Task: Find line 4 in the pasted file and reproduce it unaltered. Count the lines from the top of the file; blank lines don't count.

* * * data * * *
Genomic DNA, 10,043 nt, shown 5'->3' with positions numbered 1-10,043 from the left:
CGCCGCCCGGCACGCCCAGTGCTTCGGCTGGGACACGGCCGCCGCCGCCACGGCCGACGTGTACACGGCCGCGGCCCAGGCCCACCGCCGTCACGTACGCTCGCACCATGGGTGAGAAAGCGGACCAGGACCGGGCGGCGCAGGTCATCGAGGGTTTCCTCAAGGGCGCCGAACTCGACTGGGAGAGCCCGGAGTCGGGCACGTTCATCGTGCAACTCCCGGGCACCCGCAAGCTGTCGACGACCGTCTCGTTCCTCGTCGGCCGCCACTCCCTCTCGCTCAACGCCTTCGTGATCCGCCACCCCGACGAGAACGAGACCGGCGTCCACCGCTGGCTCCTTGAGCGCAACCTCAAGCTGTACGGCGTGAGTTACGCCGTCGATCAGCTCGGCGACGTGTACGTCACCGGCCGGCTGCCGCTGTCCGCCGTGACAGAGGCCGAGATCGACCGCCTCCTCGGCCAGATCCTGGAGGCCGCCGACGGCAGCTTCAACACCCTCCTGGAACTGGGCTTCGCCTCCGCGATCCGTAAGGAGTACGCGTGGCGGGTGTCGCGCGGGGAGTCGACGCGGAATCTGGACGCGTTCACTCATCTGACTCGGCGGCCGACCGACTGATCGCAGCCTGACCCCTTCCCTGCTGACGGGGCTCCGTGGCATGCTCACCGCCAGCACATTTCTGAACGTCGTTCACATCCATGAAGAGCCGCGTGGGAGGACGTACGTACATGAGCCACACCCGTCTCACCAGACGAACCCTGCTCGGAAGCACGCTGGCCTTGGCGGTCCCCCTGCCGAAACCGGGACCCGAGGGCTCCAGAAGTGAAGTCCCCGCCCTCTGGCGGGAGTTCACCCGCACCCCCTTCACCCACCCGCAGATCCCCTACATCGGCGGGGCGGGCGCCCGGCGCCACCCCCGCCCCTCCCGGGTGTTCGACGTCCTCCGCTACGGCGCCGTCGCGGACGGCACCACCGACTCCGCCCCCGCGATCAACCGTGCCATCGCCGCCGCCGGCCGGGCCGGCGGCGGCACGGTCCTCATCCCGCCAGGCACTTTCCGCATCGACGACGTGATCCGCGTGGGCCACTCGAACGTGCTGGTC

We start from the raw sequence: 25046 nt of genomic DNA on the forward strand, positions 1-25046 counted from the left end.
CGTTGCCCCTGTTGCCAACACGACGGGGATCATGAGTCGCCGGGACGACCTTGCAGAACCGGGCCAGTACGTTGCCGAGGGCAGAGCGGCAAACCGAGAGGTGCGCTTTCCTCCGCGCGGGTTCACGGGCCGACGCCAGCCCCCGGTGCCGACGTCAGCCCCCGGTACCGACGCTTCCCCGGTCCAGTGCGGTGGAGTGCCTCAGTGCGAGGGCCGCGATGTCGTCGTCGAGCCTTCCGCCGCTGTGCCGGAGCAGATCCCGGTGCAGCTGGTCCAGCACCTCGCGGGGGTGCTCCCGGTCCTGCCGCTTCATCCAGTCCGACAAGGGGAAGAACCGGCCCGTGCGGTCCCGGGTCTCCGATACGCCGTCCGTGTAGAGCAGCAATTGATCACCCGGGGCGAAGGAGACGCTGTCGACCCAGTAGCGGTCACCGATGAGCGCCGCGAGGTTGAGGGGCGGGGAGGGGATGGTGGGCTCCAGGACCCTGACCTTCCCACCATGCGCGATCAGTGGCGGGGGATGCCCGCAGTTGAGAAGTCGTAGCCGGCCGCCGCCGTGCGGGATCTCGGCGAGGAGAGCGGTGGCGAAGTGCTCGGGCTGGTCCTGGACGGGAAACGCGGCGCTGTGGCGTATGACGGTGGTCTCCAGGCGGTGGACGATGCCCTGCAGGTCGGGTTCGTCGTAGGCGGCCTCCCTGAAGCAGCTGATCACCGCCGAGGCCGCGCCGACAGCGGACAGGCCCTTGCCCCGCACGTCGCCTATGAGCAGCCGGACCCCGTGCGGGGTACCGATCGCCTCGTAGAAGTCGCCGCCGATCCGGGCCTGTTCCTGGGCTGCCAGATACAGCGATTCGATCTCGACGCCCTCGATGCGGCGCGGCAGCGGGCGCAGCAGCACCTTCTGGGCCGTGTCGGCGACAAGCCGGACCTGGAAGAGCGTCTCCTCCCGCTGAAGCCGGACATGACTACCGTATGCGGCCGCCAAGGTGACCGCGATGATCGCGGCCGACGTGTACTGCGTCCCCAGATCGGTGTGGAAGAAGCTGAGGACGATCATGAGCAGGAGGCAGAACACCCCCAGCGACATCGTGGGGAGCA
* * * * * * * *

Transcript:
CGTTGCCCCTGTTGCCAACACGACGGGGATCATGAGTCGCCGGGACGACCTTGCAGAACCGGGCCAGTACGTTGCCGAGGGCAGAGCGGCAAACCGAGAGGTGCGCTTTCCTCCGCGCGGGTTCACGGGCCGACGCCAGCCCCCGGTGCCGACGTCAGCCCCCGGTACCGACGCTTCCCCGGTCCAGTGCGGTGGAGTGCCTCAGTGCGAGGGCCGCGATGTCGTCGTCGAGCCTTCCGCCGCTGTGCCGGAGCAGATCCCGGTGCAGCTGGTCCAGCACCTCGCGGGGGTGCTCCCGGTCCTGCCGCTTCATCCAGTCCGACAAGGGGAAGAACCGGCCCGTGCGGTCCCGGGTCTCCGATACGCCGTCCGTGTAGAGCAGCAATTGATCACCCGGGGCGAAGGAGACGCTGTCGACCCAGTAGCGGTCACCGATGAGCGCCGCGAGGTTGAGGGGCGGGGAGGGGATGGTGGGCTCCAGGACCCTGACCTTCCCACCATGCGCGATCAGTGGCGGGGGATGCCCGCAGTTGAGAAGTCGTAGCCGGCCGCCGCCGTGCGGGATCTCGGCGAGGAGAGCGGTGGCGAAGTGCTCGGGCTGGTCCTGGACGGGAAACGCGGCGCTGTGGCGTATGACGGTGGTCTCCAGGCGGTGGACGATGCCCTGCAGGTCGGGTTCGTCGTAGGCGGCCTCCCTGAAGCAGCTGATCACCGCCGAGGCCGCGCCGACAGCGGACAGGCCCTTGCCCCGCACGTCGCCTATGAGCAGCCGGACCCCGTGCGGGGTACCGATCGCCTCGTAGAAGTCGCCGCCGATCCGGGCCTGTTCCTGGGCTGCCAGATACAGCGATTCGATCTCGACGCCCTCGATGCGGCGCGGCAGCGGGCGCAGCAGCACCTTCTGGGCCGTGTCGGCGACAAGCCGGACCTGGAAGAGCGTCTCCTCCCGCTGAAGCCGGACATGACTACCGTATGCGGCCGCCAAGGTGACCGCGATGATCGCGGCCGACGTGTACTGCGTCCCCAGATCGGTGTGGAAGAAGCTGAGGACGATCATGAGCAGGAGGCAGAACACCCCCAGCGACATCGTGGGGAGCA